Does religion and politics intersect?

Absolutely. Politics is an expression of what people believe. Dr. Michael Brown wrote an article this week in which he looks at the line between religion and politics. I suggest you read it.

He notes that the Christian Church presents the Gospel of Jesus Christ, regardless of the political environment.

Jesus saves regardless of who's in political office. The Gospel transcends politics.

Yet, Brown makes the point we often make in this blog. There is a way in which politics and religion do intersect.

When there are gross abuses in our culture, like human trafficking, abortion, the perversion of marriage as God intended it, assault on religious liberties, are Christians to remain silent to protect the so-called separation of church and state that isn't that at all?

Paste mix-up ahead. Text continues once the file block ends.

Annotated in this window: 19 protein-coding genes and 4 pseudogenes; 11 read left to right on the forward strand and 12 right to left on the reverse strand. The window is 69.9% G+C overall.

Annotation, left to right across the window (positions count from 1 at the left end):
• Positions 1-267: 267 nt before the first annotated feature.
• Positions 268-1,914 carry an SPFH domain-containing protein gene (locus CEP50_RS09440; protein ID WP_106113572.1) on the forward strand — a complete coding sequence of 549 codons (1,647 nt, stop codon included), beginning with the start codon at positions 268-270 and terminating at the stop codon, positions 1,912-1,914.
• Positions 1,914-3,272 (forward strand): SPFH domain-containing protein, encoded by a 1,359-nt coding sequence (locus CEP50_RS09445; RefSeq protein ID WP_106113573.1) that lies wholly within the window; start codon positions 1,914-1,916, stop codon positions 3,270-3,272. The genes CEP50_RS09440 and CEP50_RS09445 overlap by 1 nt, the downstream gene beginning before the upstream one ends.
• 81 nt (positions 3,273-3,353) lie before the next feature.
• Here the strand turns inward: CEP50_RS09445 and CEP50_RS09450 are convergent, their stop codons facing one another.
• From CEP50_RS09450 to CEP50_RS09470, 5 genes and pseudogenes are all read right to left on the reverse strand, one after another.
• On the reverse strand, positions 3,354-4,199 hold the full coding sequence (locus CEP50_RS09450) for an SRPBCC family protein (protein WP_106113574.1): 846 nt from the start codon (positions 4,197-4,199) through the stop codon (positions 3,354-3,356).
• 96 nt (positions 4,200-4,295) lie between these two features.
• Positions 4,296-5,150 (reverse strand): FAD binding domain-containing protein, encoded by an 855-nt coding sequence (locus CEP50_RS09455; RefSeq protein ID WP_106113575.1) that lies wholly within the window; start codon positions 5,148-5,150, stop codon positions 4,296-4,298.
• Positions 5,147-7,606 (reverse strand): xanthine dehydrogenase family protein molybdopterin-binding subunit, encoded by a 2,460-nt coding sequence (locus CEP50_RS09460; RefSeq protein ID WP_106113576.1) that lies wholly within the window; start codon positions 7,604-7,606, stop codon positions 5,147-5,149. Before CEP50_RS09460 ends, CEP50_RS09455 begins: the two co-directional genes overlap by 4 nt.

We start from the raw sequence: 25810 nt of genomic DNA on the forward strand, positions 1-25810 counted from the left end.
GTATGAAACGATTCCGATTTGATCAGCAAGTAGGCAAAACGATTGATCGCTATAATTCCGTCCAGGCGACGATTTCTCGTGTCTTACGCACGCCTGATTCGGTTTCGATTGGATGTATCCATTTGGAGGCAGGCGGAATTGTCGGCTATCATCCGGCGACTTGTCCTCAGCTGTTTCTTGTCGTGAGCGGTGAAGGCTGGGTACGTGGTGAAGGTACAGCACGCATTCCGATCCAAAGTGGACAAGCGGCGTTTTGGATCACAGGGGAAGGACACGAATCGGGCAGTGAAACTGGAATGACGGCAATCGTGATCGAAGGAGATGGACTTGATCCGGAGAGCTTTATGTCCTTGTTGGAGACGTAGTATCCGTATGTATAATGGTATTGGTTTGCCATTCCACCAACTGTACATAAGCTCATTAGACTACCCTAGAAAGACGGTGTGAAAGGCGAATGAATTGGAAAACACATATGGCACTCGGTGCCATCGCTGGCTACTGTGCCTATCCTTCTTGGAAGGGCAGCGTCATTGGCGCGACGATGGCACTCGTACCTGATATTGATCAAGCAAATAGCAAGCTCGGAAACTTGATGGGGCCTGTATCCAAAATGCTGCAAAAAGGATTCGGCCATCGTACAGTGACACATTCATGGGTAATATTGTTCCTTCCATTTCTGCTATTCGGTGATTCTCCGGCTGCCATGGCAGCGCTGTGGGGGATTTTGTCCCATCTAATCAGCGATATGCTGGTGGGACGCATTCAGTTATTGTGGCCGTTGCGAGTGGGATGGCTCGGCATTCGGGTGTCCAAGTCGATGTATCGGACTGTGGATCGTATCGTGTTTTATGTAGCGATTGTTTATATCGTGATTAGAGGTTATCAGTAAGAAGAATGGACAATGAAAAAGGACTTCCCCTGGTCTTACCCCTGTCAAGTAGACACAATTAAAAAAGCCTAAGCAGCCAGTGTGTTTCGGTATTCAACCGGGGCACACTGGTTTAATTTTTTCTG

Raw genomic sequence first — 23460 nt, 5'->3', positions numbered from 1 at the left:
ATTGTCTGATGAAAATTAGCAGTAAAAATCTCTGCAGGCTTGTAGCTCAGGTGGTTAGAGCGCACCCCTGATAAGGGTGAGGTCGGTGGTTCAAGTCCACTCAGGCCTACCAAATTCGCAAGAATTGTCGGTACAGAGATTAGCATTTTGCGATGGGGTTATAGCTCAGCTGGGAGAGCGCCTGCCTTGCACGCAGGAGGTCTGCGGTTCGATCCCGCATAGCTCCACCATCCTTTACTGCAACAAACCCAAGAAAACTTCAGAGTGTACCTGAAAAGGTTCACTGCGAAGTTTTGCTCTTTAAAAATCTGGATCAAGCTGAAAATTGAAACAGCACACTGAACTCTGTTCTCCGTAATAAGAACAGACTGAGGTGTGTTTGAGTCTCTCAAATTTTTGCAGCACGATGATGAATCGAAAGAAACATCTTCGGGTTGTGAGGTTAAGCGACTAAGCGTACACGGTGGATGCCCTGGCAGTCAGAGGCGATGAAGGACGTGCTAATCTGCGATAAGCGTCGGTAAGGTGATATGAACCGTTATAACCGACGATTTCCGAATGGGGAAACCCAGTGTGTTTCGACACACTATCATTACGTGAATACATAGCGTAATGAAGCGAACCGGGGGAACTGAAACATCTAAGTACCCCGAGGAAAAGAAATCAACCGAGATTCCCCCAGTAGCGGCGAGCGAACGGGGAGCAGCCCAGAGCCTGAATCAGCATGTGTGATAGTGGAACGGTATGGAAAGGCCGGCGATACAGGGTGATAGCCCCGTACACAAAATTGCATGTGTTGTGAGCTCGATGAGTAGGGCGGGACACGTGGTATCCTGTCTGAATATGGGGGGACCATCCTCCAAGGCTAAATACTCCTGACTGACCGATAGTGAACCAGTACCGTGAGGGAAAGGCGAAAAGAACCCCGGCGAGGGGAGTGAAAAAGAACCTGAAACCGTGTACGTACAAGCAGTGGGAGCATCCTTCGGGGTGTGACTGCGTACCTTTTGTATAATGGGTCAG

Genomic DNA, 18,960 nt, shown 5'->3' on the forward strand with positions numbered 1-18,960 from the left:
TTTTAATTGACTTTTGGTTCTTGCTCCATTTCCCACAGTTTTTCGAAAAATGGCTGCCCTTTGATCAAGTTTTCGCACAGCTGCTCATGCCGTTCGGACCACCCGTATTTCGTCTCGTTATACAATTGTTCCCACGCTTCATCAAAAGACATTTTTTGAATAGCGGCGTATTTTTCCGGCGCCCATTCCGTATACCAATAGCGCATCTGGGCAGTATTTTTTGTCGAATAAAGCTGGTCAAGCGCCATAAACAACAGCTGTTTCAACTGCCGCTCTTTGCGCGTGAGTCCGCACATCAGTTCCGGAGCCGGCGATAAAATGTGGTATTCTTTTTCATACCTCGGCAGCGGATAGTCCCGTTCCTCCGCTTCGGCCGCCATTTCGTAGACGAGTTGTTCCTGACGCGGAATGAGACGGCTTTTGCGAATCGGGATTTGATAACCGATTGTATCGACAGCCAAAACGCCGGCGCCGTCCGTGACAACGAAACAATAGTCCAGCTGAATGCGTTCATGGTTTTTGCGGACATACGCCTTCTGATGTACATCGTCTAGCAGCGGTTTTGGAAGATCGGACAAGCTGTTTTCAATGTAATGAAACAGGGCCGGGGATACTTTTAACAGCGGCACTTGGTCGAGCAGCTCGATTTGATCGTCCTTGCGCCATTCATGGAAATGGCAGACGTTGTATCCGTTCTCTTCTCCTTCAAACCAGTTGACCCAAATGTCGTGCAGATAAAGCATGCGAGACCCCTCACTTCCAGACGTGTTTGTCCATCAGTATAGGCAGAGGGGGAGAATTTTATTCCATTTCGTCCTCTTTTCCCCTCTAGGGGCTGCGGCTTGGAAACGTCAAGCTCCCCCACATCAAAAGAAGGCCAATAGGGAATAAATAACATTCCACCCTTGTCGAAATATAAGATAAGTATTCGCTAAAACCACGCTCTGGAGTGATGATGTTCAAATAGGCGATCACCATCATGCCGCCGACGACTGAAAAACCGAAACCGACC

Recently we celebrated the life of Martin Luther King Jr. who said,
"The church must be reminded that it is not the master or the servant of the state, but rather the conscience of the state. It must be the guide and the critic of the state, and never its tool. If the church does not capture its prophetic zeal, it will become an irrelevant social club without moral or spiritual authority."

The great revivalist and Presbyterian preacher Charles Finney said this:

"If you ever wondered who is responsible for the moral decay, corruption and lack of discrimination in our day, it belongs firmly---FIRMLY---to those who are called to preach. The preachers are wholly responsible for the moral decline in our society,"

And he said, "If our politics become so corrupt that the very foundations of our government are ready to fall away, the pulpit is responsible for it."

While the 2020 election is about Donald Trump, it is to an even greater measure about the Christian Church.

Will we become that irrelevant social club, or will we rise to the level of the crucified and risen Jesus Christ?

Be Informed. Be Vigilant. Be Discerning. Be Faithful. Be Bold. Be Prayerful.